Iowa must be doing something right in terms of health care.
The Common Wealth Fund just ranked the state as No. 2 in terms of overall care on its State Scorecard on Health System Performance. Given that Iowa scored lower in all the individual categories -- access, 4; prevention and treatment, 6; avoidable hospital use and costs, 14; equity, 8; and healthy lives , 7 -- the overall score reflects just how skewed and imbalanced the systems can be in other states.
The high overall ranking is all the more impressive because Iowa also is one of the states that pay out the least amount of money for health care.
And it's that combination of high quality and low cost that caught the attention of the non-partisan Concord Coalition, who began a partnership with the University of Iowa College of Public Health and the Iowa Healthcare Collaborative to study how Iowa's successes may be relevant to the online national debate.
Back in July, the committee formed through these partnerships -- the Iowa Committee for Value in Health Care -- put out five principles for value-based health reform. The list includes:
• Achieve fiscal sustainability through high-value health care.
• Innovation through collaboration.
• Expand the role of primary care.
• Increase wellness and prevention.
• Promote individual involvement in obtaining high-value health care.
Although the principles are broad enough to be endorsed by nearly everyone along the reform spectrum, the committee is scheduled to release a report Monday that will flesh out those principles using specific Iowa examples. Hopefully this collaborative approach will prove to be infectious within the broader debate.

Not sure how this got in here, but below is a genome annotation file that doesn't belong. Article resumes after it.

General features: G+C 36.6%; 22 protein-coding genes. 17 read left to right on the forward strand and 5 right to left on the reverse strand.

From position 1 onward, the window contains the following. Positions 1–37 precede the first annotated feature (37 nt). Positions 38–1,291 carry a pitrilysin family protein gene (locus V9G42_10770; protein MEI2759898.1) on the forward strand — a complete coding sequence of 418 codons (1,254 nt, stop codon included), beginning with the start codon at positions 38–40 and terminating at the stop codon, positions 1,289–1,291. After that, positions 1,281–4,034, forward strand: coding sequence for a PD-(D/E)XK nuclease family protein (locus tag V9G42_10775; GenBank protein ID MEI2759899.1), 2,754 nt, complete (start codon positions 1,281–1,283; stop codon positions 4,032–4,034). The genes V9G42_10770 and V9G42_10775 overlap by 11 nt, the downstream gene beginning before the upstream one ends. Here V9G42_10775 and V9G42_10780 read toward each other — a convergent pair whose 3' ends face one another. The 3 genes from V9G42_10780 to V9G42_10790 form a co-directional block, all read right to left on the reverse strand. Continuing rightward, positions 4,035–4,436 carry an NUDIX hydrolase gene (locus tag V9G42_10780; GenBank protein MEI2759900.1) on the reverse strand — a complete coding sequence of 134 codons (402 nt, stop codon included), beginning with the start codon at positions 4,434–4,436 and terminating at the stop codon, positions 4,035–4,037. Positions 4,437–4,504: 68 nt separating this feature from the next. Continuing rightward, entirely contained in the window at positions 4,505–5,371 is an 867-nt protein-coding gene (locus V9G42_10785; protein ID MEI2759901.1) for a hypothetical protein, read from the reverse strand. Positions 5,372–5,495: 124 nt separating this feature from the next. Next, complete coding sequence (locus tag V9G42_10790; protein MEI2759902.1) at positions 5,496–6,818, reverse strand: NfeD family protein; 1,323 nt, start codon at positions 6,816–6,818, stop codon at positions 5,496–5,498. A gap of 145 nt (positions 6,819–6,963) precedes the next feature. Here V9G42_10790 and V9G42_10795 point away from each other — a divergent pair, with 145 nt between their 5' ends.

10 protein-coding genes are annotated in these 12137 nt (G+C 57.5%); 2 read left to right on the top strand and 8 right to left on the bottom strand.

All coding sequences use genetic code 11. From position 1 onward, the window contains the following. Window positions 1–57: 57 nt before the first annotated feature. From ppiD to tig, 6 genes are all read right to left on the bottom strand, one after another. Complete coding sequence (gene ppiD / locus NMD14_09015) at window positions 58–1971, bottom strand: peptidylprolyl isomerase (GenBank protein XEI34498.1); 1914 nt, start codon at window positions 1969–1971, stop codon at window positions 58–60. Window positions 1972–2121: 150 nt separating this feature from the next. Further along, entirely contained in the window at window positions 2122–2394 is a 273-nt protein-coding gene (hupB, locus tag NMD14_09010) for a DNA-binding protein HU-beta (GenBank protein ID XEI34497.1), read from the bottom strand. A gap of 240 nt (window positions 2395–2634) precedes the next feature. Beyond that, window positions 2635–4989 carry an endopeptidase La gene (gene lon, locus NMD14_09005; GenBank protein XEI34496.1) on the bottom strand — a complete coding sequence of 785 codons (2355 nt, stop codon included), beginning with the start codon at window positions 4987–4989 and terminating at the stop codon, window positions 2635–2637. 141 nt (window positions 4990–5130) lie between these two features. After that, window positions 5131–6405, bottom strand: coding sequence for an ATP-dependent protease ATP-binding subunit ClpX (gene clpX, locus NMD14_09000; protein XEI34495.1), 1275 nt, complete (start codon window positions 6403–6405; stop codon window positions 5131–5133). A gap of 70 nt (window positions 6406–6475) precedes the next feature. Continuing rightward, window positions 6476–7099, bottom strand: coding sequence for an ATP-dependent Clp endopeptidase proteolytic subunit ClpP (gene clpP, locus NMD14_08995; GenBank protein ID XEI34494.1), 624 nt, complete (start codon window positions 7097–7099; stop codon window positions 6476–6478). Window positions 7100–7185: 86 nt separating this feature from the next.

On today's Opinion pages, three of the active participants in the committee provide a sneak peek at some of the information in the report. Each presents his or her individual perspective, and not that of the committee.
Sara Imhof, Midwest regional director for the Concord Coalition, stresses, "More needs to be done to ensure that reform is fiscally responsible -- not just over the next 10 years but far into the future."
UI professor Brian Kaskie focuses on how reform needs to include programs that improve the nation's "health literacy" so that patients can take a more active role in their own health care.
Christopher Atchison, director of the UI Hygienic Lab and associate dean for Public Health Practice, takes a more personal route as he describes the anticipation and hope that initially accompanied President Bill Clinton's failed attempts at systematic health care reform 16 years ago.
"Most of us were disappointed with the outcome of those reform debates because we saw then many of the same needs for improvement that we see now," Atchison writes. "The cost of health care is consuming more and more of our nation's gross domestic product (more than 16 percent). It is draining state budgets and causing businesses to reduce coverage and limiting individual access to care."
We thank the committee members for working hard to inject some Iowa commonsense into the national debate.
And we hope they help persuade all the stakeholders that the nation can't wait another year -- let alone another 16 -- to reform its health care system.